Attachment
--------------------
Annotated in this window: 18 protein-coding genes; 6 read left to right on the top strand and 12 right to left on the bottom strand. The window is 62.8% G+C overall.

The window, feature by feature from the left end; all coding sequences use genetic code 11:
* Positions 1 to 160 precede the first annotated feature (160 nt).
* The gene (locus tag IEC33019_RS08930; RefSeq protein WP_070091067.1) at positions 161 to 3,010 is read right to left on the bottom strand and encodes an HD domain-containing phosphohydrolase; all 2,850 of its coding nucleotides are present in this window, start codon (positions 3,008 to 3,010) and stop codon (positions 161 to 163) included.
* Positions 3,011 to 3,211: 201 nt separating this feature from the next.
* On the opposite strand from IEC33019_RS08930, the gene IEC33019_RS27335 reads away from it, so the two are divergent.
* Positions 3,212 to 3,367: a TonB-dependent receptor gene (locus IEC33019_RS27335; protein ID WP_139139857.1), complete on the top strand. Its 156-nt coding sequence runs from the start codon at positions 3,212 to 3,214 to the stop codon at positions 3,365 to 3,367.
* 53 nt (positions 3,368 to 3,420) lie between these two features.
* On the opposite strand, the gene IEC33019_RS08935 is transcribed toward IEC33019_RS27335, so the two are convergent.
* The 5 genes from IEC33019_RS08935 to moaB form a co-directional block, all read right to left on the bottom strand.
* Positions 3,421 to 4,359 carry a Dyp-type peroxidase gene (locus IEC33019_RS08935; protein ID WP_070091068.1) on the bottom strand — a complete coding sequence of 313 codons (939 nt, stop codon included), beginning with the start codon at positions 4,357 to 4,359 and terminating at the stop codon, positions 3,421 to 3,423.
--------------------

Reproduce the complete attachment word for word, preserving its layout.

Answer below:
Annotated in this window: 18 protein-coding genes; 6 read left to right on the top strand and 12 right to left on the bottom strand. The window is 62.8% G+C overall.

The window, feature by feature from the left end; all coding sequences use genetic code 11:
* Positions 1 to 160 precede the first annotated feature (160 nt).
* The gene (locus tag IEC33019_RS08930; RefSeq protein WP_070091067.1) at positions 161 to 3,010 is read right to left on the bottom strand and encodes an HD domain-containing phosphohydrolase; all 2,850 of its coding nucleotides are present in this window, start codon (positions 3,008 to 3,010) and stop codon (positions 161 to 163) included.
* Positions 3,011 to 3,211: 201 nt separating this feature from the next.
* On the opposite strand from IEC33019_RS08930, the gene IEC33019_RS27335 reads away from it, so the two are divergent.
* Positions 3,212 to 3,367: a TonB-dependent receptor gene (locus IEC33019_RS27335; protein ID WP_139139857.1), complete on the top strand. Its 156-nt coding sequence runs from the start codon at positions 3,212 to 3,214 to the stop codon at positions 3,365 to 3,367.
* 53 nt (positions 3,368 to 3,420) lie between these two features.
* On the opposite strand, the gene IEC33019_RS08935 is transcribed toward IEC33019_RS27335, so the two are convergent.
* The 5 genes from IEC33019_RS08935 to moaB form a co-directional block, all read right to left on the bottom strand.
* Positions 3,421 to 4,359 carry a Dyp-type peroxidase gene (locus IEC33019_RS08935; protein ID WP_070091068.1) on the bottom strand — a complete coding sequence of 313 codons (939 nt, stop codon included), beginning with the start codon at positions 4,357 to 4,359 and terminating at the stop codon, positions 3,421 to 3,423.